Nov 30, 2010

Making A List,
Checking It Twice...

i've checked out whose "naughty and nice".'s my must-have plant list for 2011.
1. Clematis x jouiniana 'Praecox'
BECAUSE as the BBC Plant Finder says
" it will happily scramble through borders...
and I need a ground cover that is unexpected and underused.
clematis x jouiniana 'Praecox'

2. Crocus sativus
BECAUSE saffron is the world's most expensive spice (by weight); you can grow it in the Northeast and its an autumn bloomer.  In the Spring, the plant sends up five to eleven narrow vertical green leaves; in autumn purple buds appear; in October its purple flowers develop.  A three-pronged style emerges from each flower, each prong terminates with a vivid crimson stigma = saffron.
crocus sativus
The saffron gatherer, reproduction of an ancient Theran wall painting (approx. 3600 years old) by Thomas Baker

BECAUSE the history of saffron reaches back more than 3,000 years.  C.sativus emerged late in Bronze Age Crete and you can still plant it in 2011.
geranium pretense 'Midnight Reiter'
3. Geranium maculatum 'Espresso'
Geranium pretense 'Midnight Reiter' 
BECAUSE I love dark purple foliage.  Fagus sylvatica 'Black Swan' does the trick when it comes to a tree, Physocarpus opulifolius 'Diablo' is a great shrub, and there are always the many heucheras from plum to dark burgundy that are workhorses in the garden.  But what if you want dark foliage in the sun, what then?  My answer:  Geranium maculatum 'Espresso' or Geranium pretense 'Midnight Reiter'.
4. Hakonechloa macra Nicolas
 Hakonechloa macra Nicolas
BECAUSE sometimes you want a waterfall and can't have one.  Hakonechloa is the plant that can cascade like nothing else and Nicolas can grow in the sun or so they say.  We shall see.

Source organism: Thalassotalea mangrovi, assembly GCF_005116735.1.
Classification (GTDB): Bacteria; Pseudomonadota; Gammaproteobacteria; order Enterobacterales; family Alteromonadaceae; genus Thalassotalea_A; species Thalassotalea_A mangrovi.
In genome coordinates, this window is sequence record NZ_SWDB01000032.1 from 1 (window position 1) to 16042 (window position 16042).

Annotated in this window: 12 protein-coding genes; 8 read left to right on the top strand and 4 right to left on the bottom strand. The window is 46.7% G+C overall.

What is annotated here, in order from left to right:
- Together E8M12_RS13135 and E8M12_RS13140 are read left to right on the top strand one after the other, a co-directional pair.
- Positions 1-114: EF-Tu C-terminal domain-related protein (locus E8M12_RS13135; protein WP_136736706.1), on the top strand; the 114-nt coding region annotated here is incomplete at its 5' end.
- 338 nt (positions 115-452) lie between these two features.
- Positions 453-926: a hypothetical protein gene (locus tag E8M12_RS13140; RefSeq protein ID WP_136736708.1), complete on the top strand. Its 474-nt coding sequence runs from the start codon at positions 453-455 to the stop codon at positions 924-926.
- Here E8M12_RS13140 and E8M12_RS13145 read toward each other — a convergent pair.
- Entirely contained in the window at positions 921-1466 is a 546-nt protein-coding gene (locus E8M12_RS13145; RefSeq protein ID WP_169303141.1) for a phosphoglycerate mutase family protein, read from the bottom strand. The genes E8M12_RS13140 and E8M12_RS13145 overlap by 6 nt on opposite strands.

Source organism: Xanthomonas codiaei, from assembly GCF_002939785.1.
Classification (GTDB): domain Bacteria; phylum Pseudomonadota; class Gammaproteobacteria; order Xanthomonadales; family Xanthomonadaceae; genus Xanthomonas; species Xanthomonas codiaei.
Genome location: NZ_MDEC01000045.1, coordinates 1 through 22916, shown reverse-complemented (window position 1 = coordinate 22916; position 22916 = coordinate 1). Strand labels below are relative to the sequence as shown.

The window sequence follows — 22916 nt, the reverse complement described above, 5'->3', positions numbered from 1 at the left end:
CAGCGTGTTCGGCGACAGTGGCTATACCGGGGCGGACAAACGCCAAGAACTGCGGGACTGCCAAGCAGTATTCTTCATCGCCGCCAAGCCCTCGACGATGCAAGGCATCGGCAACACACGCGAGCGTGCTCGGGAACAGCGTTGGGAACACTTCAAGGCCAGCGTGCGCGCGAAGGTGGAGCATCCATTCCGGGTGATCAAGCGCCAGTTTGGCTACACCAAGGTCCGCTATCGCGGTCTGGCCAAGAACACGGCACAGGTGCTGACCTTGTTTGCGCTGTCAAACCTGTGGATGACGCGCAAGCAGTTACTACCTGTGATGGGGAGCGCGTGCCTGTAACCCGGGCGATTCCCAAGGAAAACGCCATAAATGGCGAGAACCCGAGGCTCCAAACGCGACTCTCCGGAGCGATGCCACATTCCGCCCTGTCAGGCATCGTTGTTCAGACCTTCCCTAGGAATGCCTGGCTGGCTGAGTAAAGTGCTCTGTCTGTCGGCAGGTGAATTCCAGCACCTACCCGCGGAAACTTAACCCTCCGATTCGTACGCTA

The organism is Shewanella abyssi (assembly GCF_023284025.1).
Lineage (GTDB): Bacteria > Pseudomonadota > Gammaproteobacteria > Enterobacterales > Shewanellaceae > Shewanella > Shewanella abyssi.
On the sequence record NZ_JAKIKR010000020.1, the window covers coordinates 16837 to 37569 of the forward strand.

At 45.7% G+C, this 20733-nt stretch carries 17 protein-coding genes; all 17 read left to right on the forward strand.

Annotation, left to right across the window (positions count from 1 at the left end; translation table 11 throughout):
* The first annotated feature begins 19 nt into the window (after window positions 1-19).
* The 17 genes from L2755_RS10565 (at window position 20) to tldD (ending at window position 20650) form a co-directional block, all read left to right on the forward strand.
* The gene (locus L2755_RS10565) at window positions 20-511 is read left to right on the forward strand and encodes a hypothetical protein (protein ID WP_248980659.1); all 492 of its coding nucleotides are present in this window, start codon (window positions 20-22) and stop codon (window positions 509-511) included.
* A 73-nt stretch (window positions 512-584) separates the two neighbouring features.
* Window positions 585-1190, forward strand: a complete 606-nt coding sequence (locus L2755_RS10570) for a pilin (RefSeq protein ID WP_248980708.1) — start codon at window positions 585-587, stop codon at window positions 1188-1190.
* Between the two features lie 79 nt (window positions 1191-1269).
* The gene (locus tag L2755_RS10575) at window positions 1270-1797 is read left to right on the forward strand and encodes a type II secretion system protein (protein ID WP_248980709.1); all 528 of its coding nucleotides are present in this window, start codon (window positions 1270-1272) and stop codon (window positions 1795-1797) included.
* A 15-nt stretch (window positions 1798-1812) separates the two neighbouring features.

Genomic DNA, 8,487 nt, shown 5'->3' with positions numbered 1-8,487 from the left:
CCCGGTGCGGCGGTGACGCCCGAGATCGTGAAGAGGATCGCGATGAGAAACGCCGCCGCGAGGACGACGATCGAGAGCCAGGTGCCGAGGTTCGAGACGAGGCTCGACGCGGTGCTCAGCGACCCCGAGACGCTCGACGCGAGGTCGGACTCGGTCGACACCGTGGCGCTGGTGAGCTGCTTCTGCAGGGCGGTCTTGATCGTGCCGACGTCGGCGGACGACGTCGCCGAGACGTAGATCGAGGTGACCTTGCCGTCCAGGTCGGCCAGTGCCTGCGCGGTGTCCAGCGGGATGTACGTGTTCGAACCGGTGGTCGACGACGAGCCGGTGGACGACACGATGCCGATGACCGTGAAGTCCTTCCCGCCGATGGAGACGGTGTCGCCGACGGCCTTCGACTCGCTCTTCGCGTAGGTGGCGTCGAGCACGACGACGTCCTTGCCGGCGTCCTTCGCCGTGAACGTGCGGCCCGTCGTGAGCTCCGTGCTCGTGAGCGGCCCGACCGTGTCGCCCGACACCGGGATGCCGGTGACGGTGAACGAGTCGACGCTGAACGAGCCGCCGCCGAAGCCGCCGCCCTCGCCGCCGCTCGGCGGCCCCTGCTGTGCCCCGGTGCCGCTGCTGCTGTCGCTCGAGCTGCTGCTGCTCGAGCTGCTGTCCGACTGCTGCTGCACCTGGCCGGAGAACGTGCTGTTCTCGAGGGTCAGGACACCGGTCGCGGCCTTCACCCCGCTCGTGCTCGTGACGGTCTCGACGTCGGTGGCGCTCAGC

5. Scuttellaria incana
BECAUSE you don't see it very often; it blooms late in the season; the leaves turn purple in the fall; and nothing is more beautiful than its seed heads. 
 Scuttelaria incana

6. Echinacea tennesseensis 'Rocky Top'
 Echinacea tennesseensis 'Rocky Top'
BECAUSE even though there are many Echinaceas on the market and everyone is kind of sick of them, Echinacea tenesseenis is on the endangered species list.  The flowers always face EAST, not traveling with the sun like most Echinaceas.  In researching this little tidbit, I found out that this Echinacea can be traced back to the last Ice Age.
7. Phlomis tuberosa 'Amazone'
BECAUSE its easy to grow, has a beautiful structure, magnificent seed heads and it's a favorite of Beth Chatto.

  8. Amsonia hubrichtii 
BECAUSE although the willow-like foliage is great when contrasted with a heavier leaf, the real story is the golden bronze color Amsonia hubrichtii turns in the fall and I appreciate the fact that it is one of our native American plants.
My resolution for 2011:
I won't be crying or pouting, just digging in the soil.


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